I wuz gunna… I have someone very close to me that has always had a habit of explaining why she didn’t do something, with the same answer every time… ” I wuz gunna.” This went on well into her 30’s. I finally said one day, ” Stop telling me you were gunna, and just do something… anything!”
I had an intern one time way back in New York City Relief. In our internship program, we always trained people to be responsible… to take leadership responsibility in fact, so that they would learn to push through difficulty, and that the buck would always stop with the leader.
Her name was Sonya. Every time I would address her because something wasn’t done properly or on time, she always and I mean always said, ” Ohhh… it’s because so and so didn’t get that part done.” Ohhh it’s because I couldn’t get that because…” After much too long of this going on, I said to her one day; ” Sonya… do you know that every time I try and address something with you to help you understand that you need to take responsibility for anything, you say…”ohhh it’s because of this or that.”
What do you think her reply wuz? “Ohhhh… it’s because of… I wuz gunna but…”She wuz in our internship two years and she left NEVER having taken responsibility for anything. I had told her she would never grow if she kept making excuses.
This was very sad for me. It grieves me when people don’t take responsibility for themselves. It’s really one of the big keys of growth, maturity and certainly leadership. When people don’t see this reality, it really blocks them in literally every other area. They just don’t grow. They don’t see that they are perpetual victims. And victims aren’t leaders, that is, until they get set free from being victims, then they can be great leaders.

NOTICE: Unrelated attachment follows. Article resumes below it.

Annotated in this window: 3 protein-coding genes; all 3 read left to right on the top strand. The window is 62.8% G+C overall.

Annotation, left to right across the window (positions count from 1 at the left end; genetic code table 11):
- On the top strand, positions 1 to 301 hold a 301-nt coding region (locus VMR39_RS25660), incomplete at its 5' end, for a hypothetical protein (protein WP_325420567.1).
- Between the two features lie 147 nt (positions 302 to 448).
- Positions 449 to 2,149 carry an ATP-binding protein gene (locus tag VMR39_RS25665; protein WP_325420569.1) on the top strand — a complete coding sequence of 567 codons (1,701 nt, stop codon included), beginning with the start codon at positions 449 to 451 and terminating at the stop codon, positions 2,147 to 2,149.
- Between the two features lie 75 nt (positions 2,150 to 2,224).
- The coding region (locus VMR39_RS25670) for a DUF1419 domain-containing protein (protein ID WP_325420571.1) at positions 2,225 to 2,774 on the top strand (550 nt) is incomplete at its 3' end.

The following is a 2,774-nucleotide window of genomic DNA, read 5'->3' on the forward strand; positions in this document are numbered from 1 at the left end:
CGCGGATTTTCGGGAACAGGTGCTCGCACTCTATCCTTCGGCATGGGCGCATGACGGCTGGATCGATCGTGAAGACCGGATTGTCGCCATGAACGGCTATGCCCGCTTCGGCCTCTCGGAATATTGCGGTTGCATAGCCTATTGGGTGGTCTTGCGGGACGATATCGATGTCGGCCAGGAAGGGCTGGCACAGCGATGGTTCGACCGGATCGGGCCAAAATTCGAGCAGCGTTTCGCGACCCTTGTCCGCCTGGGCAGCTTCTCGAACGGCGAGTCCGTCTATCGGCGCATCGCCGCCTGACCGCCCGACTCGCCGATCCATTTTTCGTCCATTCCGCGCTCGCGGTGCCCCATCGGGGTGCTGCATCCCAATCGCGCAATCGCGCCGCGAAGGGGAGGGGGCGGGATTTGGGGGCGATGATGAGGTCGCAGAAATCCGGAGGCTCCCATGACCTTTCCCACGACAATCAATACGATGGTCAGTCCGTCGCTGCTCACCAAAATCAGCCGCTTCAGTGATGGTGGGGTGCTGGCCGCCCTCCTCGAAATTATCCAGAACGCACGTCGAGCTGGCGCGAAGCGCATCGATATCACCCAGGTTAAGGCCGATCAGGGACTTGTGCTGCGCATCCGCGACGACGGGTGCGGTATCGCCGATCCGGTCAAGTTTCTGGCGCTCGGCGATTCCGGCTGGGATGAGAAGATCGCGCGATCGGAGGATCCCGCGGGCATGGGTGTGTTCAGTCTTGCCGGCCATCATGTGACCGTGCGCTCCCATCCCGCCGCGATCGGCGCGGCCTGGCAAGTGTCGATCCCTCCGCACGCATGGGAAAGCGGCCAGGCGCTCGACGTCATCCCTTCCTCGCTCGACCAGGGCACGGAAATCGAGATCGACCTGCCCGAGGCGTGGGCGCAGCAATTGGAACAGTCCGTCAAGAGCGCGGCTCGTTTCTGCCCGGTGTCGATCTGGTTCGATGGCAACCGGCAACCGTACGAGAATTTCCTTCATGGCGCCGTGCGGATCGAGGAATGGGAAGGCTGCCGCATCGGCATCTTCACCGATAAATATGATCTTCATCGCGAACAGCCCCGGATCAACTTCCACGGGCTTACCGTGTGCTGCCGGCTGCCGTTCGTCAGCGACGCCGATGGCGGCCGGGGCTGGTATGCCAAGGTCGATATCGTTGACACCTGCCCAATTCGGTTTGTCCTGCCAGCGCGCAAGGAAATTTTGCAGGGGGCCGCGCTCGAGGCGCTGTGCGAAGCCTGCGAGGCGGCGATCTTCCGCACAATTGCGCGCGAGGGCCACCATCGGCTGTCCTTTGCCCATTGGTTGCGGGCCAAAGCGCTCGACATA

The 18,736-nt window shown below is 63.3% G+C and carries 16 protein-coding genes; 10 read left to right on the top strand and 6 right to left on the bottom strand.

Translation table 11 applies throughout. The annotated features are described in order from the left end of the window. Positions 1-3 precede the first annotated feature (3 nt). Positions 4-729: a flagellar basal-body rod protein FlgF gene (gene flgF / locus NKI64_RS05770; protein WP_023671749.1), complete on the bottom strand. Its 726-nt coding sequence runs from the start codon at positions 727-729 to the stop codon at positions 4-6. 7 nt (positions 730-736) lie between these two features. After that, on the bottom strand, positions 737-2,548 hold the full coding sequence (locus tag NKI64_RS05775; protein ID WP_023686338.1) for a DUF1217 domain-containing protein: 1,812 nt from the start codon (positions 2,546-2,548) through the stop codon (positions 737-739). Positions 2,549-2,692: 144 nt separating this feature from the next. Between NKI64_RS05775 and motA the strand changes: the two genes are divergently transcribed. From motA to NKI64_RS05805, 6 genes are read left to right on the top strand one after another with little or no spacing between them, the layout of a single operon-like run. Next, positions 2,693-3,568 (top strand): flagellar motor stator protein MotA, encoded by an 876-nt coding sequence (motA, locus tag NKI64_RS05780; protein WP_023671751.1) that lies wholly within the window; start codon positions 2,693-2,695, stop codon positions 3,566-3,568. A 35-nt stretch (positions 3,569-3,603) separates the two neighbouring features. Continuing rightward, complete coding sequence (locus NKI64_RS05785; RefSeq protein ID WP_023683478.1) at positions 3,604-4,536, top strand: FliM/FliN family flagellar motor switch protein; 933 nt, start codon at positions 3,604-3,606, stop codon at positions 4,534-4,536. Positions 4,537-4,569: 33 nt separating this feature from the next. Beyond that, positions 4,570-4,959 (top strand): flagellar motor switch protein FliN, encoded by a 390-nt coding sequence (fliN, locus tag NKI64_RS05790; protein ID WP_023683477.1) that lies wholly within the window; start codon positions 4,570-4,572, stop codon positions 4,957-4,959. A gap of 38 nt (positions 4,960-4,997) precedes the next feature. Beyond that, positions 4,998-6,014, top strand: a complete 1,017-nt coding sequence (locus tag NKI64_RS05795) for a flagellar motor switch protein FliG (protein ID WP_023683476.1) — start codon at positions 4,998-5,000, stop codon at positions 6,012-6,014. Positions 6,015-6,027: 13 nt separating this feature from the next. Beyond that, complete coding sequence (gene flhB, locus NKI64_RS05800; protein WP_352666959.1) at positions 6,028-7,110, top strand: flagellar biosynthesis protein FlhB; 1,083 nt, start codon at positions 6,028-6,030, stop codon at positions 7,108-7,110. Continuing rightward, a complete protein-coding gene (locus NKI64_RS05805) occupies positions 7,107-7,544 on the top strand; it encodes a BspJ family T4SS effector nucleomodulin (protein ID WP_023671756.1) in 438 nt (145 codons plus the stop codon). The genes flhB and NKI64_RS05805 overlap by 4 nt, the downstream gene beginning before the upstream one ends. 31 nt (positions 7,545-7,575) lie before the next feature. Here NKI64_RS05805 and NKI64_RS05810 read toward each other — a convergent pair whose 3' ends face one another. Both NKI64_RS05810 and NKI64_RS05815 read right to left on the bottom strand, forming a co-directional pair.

I was always a victim too. That was my M.O. It’s amazing how blinding it is when you play the victim. It seems like the way to go… never holding the bag for anything. And then appeasing everything with supposed, “good intentions”. “I wuz gunna… but.” Good intentions aren’t good enough.
I believe it was C.S. Lewis who said, “The road to hell is paved with good intentions.” Why? Because good intentions without actually following through, lead to less and less responsibility. Like Sonya, wasting two years in an internship program that had the potential to change her life, left hardly better than when she came. She could have become all God wanted her to be. How do I know? It happened to many others who came through our leadership intern program. Some became pastors, others leaders in other capacities.
Next time you hear yourself say, “I wuz gunna”, think again.